Gardeners invited to participate in Noble market

NGM buyers and sellers in 2019. [photo by Karen Knittle]

As backyard and community garden growers order seeds and otherwise plan their gardens this winter, Noble Gardeners’ Market (NGM) urges them to consider growing extra to sell at its market this summer.

NGM will assemble on Saturday mornings, 10 a.m. to noon, Aug. 1 through Sept. 19. The market site is a mini-park at the corner of Noble and Roanoke roads in Cleveland Heights, one block north of Monticello Boulevard. Sellers are welcome to participate on any or all of the market days, free of charge.

NGM welcomes folks who sell fresh fruits, vegetables and flowers that they grow in backyards and community gardens. Sellers do not need to be Cleveland Heights residents, but they may not be market farmers. (NGM encourages people to support local farmers at the numerous farmers' markets in the area, and in grocery stores that source locally.) They also need not commit to coming every Saturday.

Sellers will be asked to sign in, to declare where they grew their fruits, vegetables and flowers. Sellers are not charged for space, but must provide their own chair, and a table or ground cloth for displaying their products. Sellers must also be able to make change for customers. Water and electricity are not available at the market site.

Only fresh produce, flowers and plants may be sold, as the market is not licensed for selling processed food.

Last year was NGM’s first full August to September season, with 19 sellers participating, though never all on the same Saturday. Buyers learned to talk to the sellers who had the items they most desired, to find out when they next would be available, and arrived early for unique items, such as shiitake mushrooms, heirloom tomatoes or hot peppers, as these often sold out.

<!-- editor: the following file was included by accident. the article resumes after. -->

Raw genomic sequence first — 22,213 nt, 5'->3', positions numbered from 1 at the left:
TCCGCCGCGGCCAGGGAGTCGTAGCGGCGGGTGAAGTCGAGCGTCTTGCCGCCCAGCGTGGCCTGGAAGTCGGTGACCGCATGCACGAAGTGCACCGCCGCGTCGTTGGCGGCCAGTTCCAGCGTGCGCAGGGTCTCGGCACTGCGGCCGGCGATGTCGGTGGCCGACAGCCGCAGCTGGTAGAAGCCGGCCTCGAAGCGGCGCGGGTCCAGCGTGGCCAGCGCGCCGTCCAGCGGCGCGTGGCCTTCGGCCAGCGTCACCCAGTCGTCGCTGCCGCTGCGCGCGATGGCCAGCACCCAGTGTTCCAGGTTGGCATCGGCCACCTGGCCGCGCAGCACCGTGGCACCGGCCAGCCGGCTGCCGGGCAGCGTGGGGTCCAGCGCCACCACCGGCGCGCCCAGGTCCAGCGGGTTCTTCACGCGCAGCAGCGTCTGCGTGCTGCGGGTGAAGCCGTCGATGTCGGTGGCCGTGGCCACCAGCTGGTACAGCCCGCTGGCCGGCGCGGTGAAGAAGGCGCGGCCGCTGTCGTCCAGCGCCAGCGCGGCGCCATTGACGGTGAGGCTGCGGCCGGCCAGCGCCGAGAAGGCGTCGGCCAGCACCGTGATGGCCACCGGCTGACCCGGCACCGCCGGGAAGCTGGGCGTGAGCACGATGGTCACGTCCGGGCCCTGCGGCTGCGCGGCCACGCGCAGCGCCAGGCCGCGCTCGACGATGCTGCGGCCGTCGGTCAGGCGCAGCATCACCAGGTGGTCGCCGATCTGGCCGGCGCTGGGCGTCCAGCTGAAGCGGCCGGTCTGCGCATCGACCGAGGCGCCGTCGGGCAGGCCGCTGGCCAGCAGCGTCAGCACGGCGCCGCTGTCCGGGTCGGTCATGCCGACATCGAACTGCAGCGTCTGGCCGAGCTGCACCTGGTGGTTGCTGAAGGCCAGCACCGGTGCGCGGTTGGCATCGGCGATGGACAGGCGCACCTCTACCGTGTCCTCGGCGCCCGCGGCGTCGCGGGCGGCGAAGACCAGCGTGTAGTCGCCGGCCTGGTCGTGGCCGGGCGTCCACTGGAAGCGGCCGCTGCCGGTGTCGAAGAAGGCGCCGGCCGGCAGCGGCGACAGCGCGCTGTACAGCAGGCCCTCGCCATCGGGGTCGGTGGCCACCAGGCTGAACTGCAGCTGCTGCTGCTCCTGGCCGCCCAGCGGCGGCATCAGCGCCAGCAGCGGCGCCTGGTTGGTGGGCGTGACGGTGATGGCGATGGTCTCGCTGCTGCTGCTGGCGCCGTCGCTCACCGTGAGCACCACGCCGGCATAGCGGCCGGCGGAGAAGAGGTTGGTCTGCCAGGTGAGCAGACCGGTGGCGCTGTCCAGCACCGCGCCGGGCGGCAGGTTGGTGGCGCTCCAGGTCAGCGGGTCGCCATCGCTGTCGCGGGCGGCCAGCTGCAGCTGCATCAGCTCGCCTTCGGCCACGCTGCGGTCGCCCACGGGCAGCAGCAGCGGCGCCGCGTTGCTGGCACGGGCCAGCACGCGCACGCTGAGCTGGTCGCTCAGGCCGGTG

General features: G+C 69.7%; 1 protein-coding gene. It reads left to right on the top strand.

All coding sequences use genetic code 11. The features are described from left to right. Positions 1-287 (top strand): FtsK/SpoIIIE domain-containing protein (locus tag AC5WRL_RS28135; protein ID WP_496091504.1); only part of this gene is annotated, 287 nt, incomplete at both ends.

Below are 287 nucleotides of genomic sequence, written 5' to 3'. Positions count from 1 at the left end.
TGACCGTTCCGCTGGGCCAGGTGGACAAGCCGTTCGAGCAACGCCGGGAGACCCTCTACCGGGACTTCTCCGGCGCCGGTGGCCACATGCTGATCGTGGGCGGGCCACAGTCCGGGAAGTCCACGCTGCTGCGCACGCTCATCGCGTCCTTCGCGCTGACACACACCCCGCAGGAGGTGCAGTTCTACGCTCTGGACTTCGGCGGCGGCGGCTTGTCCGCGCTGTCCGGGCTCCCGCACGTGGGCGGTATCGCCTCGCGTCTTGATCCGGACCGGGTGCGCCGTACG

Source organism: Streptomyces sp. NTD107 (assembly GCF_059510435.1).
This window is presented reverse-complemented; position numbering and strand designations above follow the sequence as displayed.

Tomatoes, peppers, summer squash and garlic sold well and were the most abundant items at the 2019 market. Buyers were pleasantly surprised to find specialty items and asked for more. Berries, carrots, beans, corn and potatoes were among the buyers' requests.

Growers are encouraged to consider planting a wide variety of vegetables and fruits. As this is a community-based gardeners' market, potential sellers can be assured that no backyard grower will have bushels of produce to sell, and last year some had only a half dozen tomatoes or peppers. It isn't the volume of produce, it's the community aspect that makes this market so special.

Buyers were also delighted to find cut flowers in bouquets large and small. Perennials and other garden plants were other sought-after items, and buyers were grateful to talk with sellers about planting conditions and blooming schedules. Some sellers brought photos, which helped buyers imagine blooms that were not in season. Houseplants were also among the products sellers offered.

Perhaps the most delightful feature of NGM is the opportunity to form friendships around mutual interests—growing and cooking with fresh fruits and vegetables, and enjoying flowers and plants. As one participant said, "People came to the market for veggies, but stayed for the conversations."

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Brenda H. May

Brenda H. May is one of the leaders of Noble Neighbors.

Volume 13, Issue 3, Posted 3:27 PM, 02.27.2020